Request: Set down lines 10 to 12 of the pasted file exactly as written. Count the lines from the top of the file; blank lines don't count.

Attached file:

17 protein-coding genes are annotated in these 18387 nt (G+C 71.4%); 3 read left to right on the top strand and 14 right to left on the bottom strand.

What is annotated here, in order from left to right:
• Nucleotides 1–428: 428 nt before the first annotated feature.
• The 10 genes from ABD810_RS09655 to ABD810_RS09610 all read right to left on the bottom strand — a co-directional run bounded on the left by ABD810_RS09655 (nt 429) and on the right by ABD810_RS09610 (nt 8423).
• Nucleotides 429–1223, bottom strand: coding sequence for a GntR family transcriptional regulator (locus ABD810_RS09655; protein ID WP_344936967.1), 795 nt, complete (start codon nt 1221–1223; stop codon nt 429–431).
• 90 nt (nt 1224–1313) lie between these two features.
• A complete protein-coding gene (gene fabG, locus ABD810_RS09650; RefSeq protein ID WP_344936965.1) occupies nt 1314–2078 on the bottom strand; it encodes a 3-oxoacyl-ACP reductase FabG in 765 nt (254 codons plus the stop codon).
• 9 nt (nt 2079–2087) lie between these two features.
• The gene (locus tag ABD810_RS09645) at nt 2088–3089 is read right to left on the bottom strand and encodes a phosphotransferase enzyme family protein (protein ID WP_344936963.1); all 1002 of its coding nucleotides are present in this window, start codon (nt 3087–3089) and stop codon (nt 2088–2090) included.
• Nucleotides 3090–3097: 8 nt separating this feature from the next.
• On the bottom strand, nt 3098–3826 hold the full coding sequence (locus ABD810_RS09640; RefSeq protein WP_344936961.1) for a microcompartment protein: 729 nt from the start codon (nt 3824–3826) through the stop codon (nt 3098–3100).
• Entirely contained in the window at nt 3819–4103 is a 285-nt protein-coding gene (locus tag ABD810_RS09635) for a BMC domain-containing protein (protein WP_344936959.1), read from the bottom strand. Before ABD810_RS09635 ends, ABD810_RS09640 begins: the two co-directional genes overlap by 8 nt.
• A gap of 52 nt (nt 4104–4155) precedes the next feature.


• Nucleotides 3090–3097: 8 nt separating this feature from the next.
• On the bottom strand, nt 3098–3826 hold the full coding sequence (locus ABD810_RS09640; RefSeq protein WP_344936961.1) for a microcompartment protein: 729 nt from the start codon (nt 3824–3826) through the stop codon (nt 3098–3100).
• Entirely contained in the window at nt 3819–4103 is a 285-nt protein-coding gene (locus tag ABD810_RS09635) for a BMC domain-containing protein (protein WP_344936959.1), read from the bottom strand. Before ABD810_RS09635 ends, ABD810_RS09640 begins: the two co-directional genes overlap by 8 nt.